Friday, 2 May 2014


"We can't always change things". Now, I know what you're thinking,  'Totally cliche!", right? Well, yes, but I think this is one of the many phrases that we recite, and rarely believe. I mean, to believe in something you have to actually establish it within your lifestyle, and live accordingly to said assertion. Just like, "Friends are more important than money!". We say it all the time, and yet we tend to put 10x the amount of hours working than we do investing in others' lives. I could continue with"Practise what you preach!", but no one wants to open up that can of worms, despite how important it is to address this issue.
The point of this is, that cliches are annoying. We all want to be original, nobody wants to be caught with jargon that has been said numerously over the past few years, we want to come up with our own thing, our own truth. When people use things like 'live, laugh. love" we laugh at the tackiness, but in reality, isn't it great to be able to live, to laugh, and to love? We laugh at the cheeseballs who use these statements, when in reality, wouldn't we be better off if we actually did follow them? If we did believe in them?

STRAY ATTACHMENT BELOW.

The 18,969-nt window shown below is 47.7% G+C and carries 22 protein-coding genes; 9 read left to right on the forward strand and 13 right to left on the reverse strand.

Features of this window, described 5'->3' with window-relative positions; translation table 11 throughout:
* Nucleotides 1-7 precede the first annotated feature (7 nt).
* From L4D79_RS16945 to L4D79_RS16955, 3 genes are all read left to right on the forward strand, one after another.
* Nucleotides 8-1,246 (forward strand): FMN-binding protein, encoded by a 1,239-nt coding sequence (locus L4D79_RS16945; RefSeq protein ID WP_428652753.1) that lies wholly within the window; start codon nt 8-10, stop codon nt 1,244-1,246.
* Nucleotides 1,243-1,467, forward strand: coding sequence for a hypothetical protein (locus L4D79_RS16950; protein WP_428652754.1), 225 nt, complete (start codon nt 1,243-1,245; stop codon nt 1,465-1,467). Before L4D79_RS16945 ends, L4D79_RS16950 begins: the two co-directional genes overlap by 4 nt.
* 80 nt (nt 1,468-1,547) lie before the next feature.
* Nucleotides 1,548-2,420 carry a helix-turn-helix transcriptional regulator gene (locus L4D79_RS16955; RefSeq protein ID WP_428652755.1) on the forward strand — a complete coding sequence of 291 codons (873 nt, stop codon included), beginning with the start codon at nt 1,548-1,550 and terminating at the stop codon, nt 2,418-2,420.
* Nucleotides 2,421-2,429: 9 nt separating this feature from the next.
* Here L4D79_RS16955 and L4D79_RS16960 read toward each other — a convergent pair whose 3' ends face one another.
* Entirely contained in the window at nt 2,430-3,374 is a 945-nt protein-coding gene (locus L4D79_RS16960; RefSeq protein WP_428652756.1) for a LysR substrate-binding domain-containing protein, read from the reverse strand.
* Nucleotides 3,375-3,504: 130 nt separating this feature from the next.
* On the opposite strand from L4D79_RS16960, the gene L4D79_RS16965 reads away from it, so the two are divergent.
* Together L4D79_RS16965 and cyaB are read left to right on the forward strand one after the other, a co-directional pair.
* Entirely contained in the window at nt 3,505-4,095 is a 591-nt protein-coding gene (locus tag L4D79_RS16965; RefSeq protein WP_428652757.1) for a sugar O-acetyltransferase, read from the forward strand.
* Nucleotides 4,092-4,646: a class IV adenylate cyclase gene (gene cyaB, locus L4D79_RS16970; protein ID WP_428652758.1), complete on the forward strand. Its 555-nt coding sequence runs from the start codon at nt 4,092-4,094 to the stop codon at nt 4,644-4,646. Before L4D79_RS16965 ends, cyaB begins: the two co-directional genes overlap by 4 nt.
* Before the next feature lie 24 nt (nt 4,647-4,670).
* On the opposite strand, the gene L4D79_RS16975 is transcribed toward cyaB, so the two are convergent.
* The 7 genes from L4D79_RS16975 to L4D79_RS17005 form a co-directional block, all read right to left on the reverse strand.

What if we did "practise what we preached", "lived, laughed, and loved", understood that it really does "take one to know one"? I'm not saying all cliches are true, but some definitely are, and the fact that they aren't fancy enough for us, makes us turn our faces away. The emotional simplicity is too much. Because if our significant other (or someone we wished to be our significant other) truly loved us "forever and always" is too good to be true. It really is a beautiful thing. Cliches are beautiful, aren't they? I mean these phrases are one of the few things that most of the world agrees to be true, and yet we are so quick to dismiss them. They float around, and are recited, not believed. Like most of the truth we hold in our hearts. So the next time we hear, "You don't know what you have until it's gone" or "Love your neighbour as yourself", instead of dismissing it like it's something you already know, maybe we should actually believe it.

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